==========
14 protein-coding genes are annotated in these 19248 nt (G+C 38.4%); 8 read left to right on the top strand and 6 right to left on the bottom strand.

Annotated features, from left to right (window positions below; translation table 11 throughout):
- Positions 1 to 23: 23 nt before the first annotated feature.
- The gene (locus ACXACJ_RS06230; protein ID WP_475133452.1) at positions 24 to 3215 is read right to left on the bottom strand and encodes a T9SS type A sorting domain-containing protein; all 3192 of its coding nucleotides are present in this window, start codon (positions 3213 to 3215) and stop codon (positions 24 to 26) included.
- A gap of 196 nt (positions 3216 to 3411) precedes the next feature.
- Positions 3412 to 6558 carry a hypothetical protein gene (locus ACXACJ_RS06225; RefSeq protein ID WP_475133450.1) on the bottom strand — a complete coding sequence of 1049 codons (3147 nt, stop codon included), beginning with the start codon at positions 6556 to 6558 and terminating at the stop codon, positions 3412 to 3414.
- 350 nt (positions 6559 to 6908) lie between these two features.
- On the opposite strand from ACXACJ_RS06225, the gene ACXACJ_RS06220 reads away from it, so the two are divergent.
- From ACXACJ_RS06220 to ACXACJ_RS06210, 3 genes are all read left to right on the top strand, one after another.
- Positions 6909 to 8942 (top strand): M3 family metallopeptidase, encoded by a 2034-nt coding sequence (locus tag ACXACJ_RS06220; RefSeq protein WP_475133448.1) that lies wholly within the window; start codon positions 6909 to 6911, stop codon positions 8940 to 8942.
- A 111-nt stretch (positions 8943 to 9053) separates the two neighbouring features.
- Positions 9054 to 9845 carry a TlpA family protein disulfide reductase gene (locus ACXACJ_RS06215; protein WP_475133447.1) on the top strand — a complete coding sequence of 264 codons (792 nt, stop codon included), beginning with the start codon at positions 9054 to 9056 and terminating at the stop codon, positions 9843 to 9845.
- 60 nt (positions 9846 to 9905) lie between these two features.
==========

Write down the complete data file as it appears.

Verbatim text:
14 protein-coding genes are annotated in these 19248 nt (G+C 38.4%); 8 read left to right on the top strand and 6 right to left on the bottom strand.

Annotated features, from left to right (window positions below; translation table 11 throughout):
- Positions 1 to 23: 23 nt before the first annotated feature.
- The gene (locus ACXACJ_RS06230; protein ID WP_475133452.1) at positions 24 to 3215 is read right to left on the bottom strand and encodes a T9SS type A sorting domain-containing protein; all 3192 of its coding nucleotides are present in this window, start codon (positions 3213 to 3215) and stop codon (positions 24 to 26) included.
- A gap of 196 nt (positions 3216 to 3411) precedes the next feature.
- Positions 3412 to 6558 carry a hypothetical protein gene (locus ACXACJ_RS06225; RefSeq protein ID WP_475133450.1) on the bottom strand — a complete coding sequence of 1049 codons (3147 nt, stop codon included), beginning with the start codon at positions 6556 to 6558 and terminating at the stop codon, positions 3412 to 3414.
- 350 nt (positions 6559 to 6908) lie between these two features.
- On the opposite strand from ACXACJ_RS06225, the gene ACXACJ_RS06220 reads away from it, so the two are divergent.
- From ACXACJ_RS06220 to ACXACJ_RS06210, 3 genes are all read left to right on the top strand, one after another.
- Positions 6909 to 8942 (top strand): M3 family metallopeptidase, encoded by a 2034-nt coding sequence (locus tag ACXACJ_RS06220; RefSeq protein WP_475133448.1) that lies wholly within the window; start codon positions 6909 to 6911, stop codon positions 8940 to 8942.
- A 111-nt stretch (positions 8943 to 9053) separates the two neighbouring features.
- Positions 9054 to 9845 carry a TlpA family protein disulfide reductase gene (locus ACXACJ_RS06215; protein WP_475133447.1) on the top strand — a complete coding sequence of 264 codons (792 nt, stop codon included), beginning with the start codon at positions 9054 to 9056 and terminating at the stop codon, positions 9843 to 9845.
- 60 nt (positions 9846 to 9905) lie between these two features.